https://static-content.springer.com/image/art%3A10.1007%2Fs11916-010-0095-9/MediaObjects/11916_2010_95_Fig1_HTML.gif
Fig. 1

Pathways to resilience for those in chronic pain. All items listed below the pathways are examples

As shown in Fig. 1, resilience mechanisms modify the relationship between pain and outcome through strengthening coping responses to pain. In this way, resilience mechanisms may be thought of as moderators of these interrelationships involving pain and outcomes related to health and well-being [13•]. In order to effectively define resilience to pain, it is therefore important to consider prominent aspects of both the mechanisms of resilience and of resilience resources.

Sources of resilience are often treated as opposites of risk factors and vulnerabilities [14••], but it is most useful to consider them separate constructs. We have included vulnerability and risk in our overall model as distinct influences inversely correlated with resilience resources, because they are also important in the charting of pain adaptation success and failure. The focus of this article is on factors that increase the likelihood of resilience, and little attention is given to sources of vulnerability and risk. There is no lack of attention to those sources of failure of adaptation in the current literature on chronic pain.

The remainder of this article examines key resilience resources and mechanisms that span various systems of human functioning and that are likely to play a prominent role in adaptive coping responses to chronic pain; it also provides an examination of possible methodological and conceptual issues that may arise in defining resilience to pain.

Key Personality Resources

Smith and Zautra [14••] enumerated various “positive characteristics” that can be considered resilience resources in individuals with chronic pain: optimism, purpose in life, and pain acceptance. The trait of dispositional optimism has been increasingly studied as a source of individual resilience, and it appears that optimism may play a role in effective coping with pain through increased healthy behaviors and decreased unhealthy behaviors that lead to better physical functioning for those in chronic pain [15•]. Dispositional optimism has been broadly defined as a tendency to consistently hold positive expectations for the future, even in the face of uncertainty, and has been theorized to be a key mechanism in maintaining active engagement in attempts to accomplish one’s goals despite adversity [16]. Evidence has demonstrated a positive association of optimism and healthy aging behaviors, such as moderate alcohol use and less smoking [17], and habituation to a cold pressor pain induction task [15•], and has been found to be a partial mediator of the relationship between pain and life satisfaction [18]. Furthermore, higher levels of optimism have been found to be related to lower rates of pain intensity and depressive symptoms in people in the early and intermediate stages of rheumatoid arthritis [19].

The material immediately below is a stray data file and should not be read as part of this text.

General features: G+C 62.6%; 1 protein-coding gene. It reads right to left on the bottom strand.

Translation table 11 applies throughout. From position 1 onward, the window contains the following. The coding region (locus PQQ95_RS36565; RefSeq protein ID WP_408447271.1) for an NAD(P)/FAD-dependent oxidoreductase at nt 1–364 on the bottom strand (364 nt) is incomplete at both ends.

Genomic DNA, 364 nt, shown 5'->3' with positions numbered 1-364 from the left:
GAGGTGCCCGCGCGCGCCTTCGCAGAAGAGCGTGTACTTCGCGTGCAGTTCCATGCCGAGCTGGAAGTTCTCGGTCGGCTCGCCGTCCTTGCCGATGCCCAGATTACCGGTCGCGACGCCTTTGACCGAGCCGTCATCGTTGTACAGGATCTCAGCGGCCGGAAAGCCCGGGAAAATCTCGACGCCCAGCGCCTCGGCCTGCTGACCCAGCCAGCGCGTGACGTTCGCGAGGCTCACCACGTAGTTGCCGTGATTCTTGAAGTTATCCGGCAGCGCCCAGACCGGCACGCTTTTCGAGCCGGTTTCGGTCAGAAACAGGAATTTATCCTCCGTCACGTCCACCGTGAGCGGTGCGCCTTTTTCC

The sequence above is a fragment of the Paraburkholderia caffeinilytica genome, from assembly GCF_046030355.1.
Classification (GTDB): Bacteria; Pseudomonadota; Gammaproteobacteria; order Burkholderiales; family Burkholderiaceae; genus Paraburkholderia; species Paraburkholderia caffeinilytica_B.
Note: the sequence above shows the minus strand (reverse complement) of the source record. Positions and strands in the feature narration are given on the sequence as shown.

Lightsey [20] suggests that the definition of well-being as an individual outcome should take into account factors that are less hedonic in nature and relate more to self-actualization and the meaning of one’s life. With this in mind, another resilience resource of note is the belief that one’s life has meaning and purpose. “Purpose in Life” is a construct that refers to the extent to which individuals understand the purpose and direction of their current and past lives, have goals and beliefs that give their lives meaning, and demonstrate a high level of intention toward pursuing their goals [21]. Those individuals that express a stronger belief that their lives have purpose have demonstrated a higher tolerance to pain on both cold pressor and heat-based pain induction procedures [15•]. Furthermore, those that score high on the “Purpose in Life” scale have demonstrated faster recovery times from knee replacement surgery [22]. This resource may be especially valuable to sustainability in the face of episodic pain.